WCF readerQuotas settings - drawbacks?
If a WCF service returns a byte array in its response message, there's a chance the data will exceed the default length of 16384 bytes. When this happens, the exception will be something like
The maximum array length quota (16384) has been exceeded while reading XML data. This quota may be increased by changing the MaxArrayLength property on the XmlDictionaryReaderQuotas object used when creating the XML reader.
All the advice I've seen on the web is just to increase the settings in the <readerQuotas> element to their maximum, so something like
<readerQuotas maxDepth="2147483647" maxStringContentLength="2147483647" maxArrayLength="2147483647" maxBytesPerRead="2147483647" maxNameTableCharCount="2147483647" />
on the server, and similar on the client.
I would like to know of any drawbacks with this approach, particularly if the size of the byte array may only occassionally get very large. Do the settings above just make WCF declare a huge array for each request? Do you have to limit the maximum size of the data returned, or can you just specify a reasonably-sized buffer and get WCF to keep going until all the data is read?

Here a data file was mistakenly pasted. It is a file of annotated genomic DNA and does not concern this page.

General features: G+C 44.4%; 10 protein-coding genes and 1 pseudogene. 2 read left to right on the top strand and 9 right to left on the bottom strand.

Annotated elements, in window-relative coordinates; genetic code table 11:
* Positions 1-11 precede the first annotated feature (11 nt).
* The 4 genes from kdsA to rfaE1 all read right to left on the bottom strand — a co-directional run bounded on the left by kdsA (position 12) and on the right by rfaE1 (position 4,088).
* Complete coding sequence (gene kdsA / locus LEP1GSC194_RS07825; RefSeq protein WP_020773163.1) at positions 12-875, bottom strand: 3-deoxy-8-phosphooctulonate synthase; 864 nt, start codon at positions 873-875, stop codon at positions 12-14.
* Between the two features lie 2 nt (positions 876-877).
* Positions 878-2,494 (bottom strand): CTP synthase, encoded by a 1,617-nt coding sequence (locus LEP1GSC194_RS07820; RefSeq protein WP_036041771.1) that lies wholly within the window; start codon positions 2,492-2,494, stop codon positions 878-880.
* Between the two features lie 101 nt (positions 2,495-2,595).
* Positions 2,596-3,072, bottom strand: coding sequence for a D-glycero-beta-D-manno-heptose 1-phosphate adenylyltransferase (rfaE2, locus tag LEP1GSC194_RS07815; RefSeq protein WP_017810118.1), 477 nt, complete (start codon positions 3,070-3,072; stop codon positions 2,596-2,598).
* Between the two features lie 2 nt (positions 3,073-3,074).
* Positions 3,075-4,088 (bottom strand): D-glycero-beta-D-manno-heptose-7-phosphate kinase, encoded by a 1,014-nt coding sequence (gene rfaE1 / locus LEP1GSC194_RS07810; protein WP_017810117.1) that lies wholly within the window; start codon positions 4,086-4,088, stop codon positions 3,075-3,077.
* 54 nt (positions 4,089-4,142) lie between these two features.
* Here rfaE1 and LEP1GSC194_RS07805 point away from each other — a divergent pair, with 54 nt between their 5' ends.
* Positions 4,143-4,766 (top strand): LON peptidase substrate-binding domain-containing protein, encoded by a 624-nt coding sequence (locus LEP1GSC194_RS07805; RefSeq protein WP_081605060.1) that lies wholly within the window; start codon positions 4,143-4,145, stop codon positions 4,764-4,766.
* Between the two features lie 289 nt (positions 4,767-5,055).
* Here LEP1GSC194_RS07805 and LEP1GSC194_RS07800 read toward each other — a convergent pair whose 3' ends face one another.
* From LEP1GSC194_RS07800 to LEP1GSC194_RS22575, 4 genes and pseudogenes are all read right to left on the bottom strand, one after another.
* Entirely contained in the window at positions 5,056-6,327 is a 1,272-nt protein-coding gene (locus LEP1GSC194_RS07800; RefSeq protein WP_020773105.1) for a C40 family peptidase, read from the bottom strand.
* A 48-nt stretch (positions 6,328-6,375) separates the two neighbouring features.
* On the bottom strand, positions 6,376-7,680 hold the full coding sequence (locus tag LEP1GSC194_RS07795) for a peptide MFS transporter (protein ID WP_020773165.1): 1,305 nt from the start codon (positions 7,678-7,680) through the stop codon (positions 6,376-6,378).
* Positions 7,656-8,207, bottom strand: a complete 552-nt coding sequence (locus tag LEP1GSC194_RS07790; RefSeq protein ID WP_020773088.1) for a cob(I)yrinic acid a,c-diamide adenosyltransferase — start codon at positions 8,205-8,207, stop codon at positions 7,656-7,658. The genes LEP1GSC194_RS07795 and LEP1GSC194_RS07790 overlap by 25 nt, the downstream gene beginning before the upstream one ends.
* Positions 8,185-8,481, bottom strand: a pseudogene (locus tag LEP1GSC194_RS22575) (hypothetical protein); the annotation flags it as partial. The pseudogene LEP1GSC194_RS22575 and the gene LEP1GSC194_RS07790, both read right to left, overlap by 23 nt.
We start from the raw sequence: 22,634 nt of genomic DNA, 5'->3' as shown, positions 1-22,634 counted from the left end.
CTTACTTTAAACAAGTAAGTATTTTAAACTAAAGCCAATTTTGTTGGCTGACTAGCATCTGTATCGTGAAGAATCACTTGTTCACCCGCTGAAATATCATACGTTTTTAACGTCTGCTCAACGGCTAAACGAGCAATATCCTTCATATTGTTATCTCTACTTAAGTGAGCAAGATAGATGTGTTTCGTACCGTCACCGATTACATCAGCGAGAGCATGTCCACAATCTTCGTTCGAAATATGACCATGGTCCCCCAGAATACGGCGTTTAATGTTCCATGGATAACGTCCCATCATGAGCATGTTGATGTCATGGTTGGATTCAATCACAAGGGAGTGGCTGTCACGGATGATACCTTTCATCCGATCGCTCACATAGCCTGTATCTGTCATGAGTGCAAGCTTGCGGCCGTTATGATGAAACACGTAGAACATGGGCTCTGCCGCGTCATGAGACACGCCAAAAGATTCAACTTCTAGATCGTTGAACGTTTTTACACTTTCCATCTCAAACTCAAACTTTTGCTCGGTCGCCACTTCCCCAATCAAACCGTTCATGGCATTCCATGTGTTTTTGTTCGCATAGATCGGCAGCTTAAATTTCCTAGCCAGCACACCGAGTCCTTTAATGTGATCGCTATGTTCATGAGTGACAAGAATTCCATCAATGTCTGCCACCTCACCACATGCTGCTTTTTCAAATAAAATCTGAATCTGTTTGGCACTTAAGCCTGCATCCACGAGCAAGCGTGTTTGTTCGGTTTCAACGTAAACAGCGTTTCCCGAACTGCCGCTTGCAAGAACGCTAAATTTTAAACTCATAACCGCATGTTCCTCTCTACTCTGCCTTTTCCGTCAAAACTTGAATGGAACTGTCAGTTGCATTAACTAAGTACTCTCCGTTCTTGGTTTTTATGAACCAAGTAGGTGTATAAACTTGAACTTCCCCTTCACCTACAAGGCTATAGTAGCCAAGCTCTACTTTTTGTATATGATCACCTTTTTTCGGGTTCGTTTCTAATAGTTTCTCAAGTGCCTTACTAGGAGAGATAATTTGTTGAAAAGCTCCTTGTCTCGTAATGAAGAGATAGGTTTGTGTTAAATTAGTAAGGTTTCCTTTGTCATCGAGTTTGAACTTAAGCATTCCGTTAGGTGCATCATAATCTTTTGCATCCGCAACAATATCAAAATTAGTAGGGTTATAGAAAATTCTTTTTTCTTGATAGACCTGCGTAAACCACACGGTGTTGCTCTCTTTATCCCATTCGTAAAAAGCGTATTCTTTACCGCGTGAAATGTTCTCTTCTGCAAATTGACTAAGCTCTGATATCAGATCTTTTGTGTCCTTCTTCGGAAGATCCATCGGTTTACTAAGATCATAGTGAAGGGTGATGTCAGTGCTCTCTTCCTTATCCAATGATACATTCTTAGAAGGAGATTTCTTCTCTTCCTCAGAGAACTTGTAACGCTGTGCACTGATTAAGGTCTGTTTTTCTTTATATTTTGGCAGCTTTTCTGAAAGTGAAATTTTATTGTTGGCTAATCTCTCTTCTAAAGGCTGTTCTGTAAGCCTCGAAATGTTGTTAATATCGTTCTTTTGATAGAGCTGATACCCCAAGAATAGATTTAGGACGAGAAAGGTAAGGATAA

The main drawback is a potential vulnerability to attacks - e.g. a malicious source can now flood your webserver with message up to 2 GB in size and potentially bring it down.
Of course, allowing 2 GB messages also puts some strain on your server in terms of memory consumption, since those messages need to be assembled in memory, in full (unless you use streaming protocols in WCF). If you have 10 clients sending you 2 GB messages, you'll need plenty of RAM on your server! :-)
Other than that, I don't see any real issues.
There is an article on MSDN which explains the various security considerations you need to think about when setting these values. Some denial-of-service attacks are those which eat up your memory and some of them (such as MaxDepth not being set properly) could cause fatal StackOverflowExceptions which could bring down your server in a single request.